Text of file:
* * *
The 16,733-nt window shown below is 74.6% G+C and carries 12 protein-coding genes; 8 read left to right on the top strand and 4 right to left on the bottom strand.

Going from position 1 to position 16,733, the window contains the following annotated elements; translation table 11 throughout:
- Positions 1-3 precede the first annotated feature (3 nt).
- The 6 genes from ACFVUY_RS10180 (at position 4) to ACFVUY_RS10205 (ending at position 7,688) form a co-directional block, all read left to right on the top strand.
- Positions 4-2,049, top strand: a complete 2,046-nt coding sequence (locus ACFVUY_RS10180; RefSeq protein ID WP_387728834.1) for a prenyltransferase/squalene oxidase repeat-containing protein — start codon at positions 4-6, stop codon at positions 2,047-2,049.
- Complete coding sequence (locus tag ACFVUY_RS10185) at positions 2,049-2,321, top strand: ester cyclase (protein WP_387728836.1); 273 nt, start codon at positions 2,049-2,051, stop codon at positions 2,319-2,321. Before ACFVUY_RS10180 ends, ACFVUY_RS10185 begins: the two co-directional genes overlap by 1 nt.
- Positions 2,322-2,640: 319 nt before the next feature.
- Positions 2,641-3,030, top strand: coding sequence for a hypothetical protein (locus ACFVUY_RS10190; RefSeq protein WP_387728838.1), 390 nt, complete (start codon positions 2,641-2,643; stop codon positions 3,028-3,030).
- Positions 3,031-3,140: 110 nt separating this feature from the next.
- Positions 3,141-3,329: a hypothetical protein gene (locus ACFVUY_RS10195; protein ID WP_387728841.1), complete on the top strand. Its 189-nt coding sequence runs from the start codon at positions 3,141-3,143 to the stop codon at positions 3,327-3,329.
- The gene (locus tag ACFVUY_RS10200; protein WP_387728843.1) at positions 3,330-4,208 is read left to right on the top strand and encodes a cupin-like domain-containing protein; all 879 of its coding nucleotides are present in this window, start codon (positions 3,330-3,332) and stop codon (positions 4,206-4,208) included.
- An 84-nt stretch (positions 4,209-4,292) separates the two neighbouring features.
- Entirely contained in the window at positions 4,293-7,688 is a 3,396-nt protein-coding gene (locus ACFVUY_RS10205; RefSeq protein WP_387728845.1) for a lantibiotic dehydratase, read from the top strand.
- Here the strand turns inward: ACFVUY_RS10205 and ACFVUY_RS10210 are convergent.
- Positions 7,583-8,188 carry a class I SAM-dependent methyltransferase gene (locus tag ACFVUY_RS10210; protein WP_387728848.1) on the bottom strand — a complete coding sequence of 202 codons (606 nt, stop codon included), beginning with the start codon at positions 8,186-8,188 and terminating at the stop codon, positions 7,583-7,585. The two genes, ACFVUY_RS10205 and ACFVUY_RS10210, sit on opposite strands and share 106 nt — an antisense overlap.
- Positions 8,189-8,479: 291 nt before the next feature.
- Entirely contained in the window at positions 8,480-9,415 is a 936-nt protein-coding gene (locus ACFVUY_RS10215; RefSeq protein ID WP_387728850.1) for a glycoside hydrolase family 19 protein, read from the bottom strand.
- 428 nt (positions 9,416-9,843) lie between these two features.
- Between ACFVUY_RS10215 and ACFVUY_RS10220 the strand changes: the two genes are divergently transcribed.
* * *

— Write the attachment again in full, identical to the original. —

The 16,733-nt window shown below is 74.6% G+C and carries 12 protein-coding genes; 8 read left to right on the top strand and 4 right to left on the bottom strand.

Going from position 1 to position 16,733, the window contains the following annotated elements; translation table 11 throughout:
- Positions 1-3 precede the first annotated feature (3 nt).
- The 6 genes from ACFVUY_RS10180 (at position 4) to ACFVUY_RS10205 (ending at position 7,688) form a co-directional block, all read left to right on the top strand.
- Positions 4-2,049, top strand: a complete 2,046-nt coding sequence (locus ACFVUY_RS10180; RefSeq protein ID WP_387728834.1) for a prenyltransferase/squalene oxidase repeat-containing protein — start codon at positions 4-6, stop codon at positions 2,047-2,049.
- Complete coding sequence (locus tag ACFVUY_RS10185) at positions 2,049-2,321, top strand: ester cyclase (protein WP_387728836.1); 273 nt, start codon at positions 2,049-2,051, stop codon at positions 2,319-2,321. Before ACFVUY_RS10180 ends, ACFVUY_RS10185 begins: the two co-directional genes overlap by 1 nt.
- Positions 2,322-2,640: 319 nt before the next feature.
- Positions 2,641-3,030, top strand: coding sequence for a hypothetical protein (locus ACFVUY_RS10190; RefSeq protein WP_387728838.1), 390 nt, complete (start codon positions 2,641-2,643; stop codon positions 3,028-3,030).
- Positions 3,031-3,140: 110 nt separating this feature from the next.
- Positions 3,141-3,329: a hypothetical protein gene (locus ACFVUY_RS10195; protein ID WP_387728841.1), complete on the top strand. Its 189-nt coding sequence runs from the start codon at positions 3,141-3,143 to the stop codon at positions 3,327-3,329.
- The gene (locus tag ACFVUY_RS10200; protein WP_387728843.1) at positions 3,330-4,208 is read left to right on the top strand and encodes a cupin-like domain-containing protein; all 879 of its coding nucleotides are present in this window, start codon (positions 3,330-3,332) and stop codon (positions 4,206-4,208) included.
- An 84-nt stretch (positions 4,209-4,292) separates the two neighbouring features.
- Entirely contained in the window at positions 4,293-7,688 is a 3,396-nt protein-coding gene (locus ACFVUY_RS10205; RefSeq protein WP_387728845.1) for a lantibiotic dehydratase, read from the top strand.
- Here the strand turns inward: ACFVUY_RS10205 and ACFVUY_RS10210 are convergent.
- Positions 7,583-8,188 carry a class I SAM-dependent methyltransferase gene (locus tag ACFVUY_RS10210; protein WP_387728848.1) on the bottom strand — a complete coding sequence of 202 codons (606 nt, stop codon included), beginning with the start codon at positions 8,186-8,188 and terminating at the stop codon, positions 7,583-7,585. The two genes, ACFVUY_RS10205 and ACFVUY_RS10210, sit on opposite strands and share 106 nt — an antisense overlap.
- Positions 8,189-8,479: 291 nt before the next feature.
- Entirely contained in the window at positions 8,480-9,415 is a 936-nt protein-coding gene (locus ACFVUY_RS10215; RefSeq protein ID WP_387728850.1) for a glycoside hydrolase family 19 protein, read from the bottom strand.
- 428 nt (positions 9,416-9,843) lie between these two features.
- Between ACFVUY_RS10215 and ACFVUY_RS10220 the strand changes: the two genes are divergently transcribed.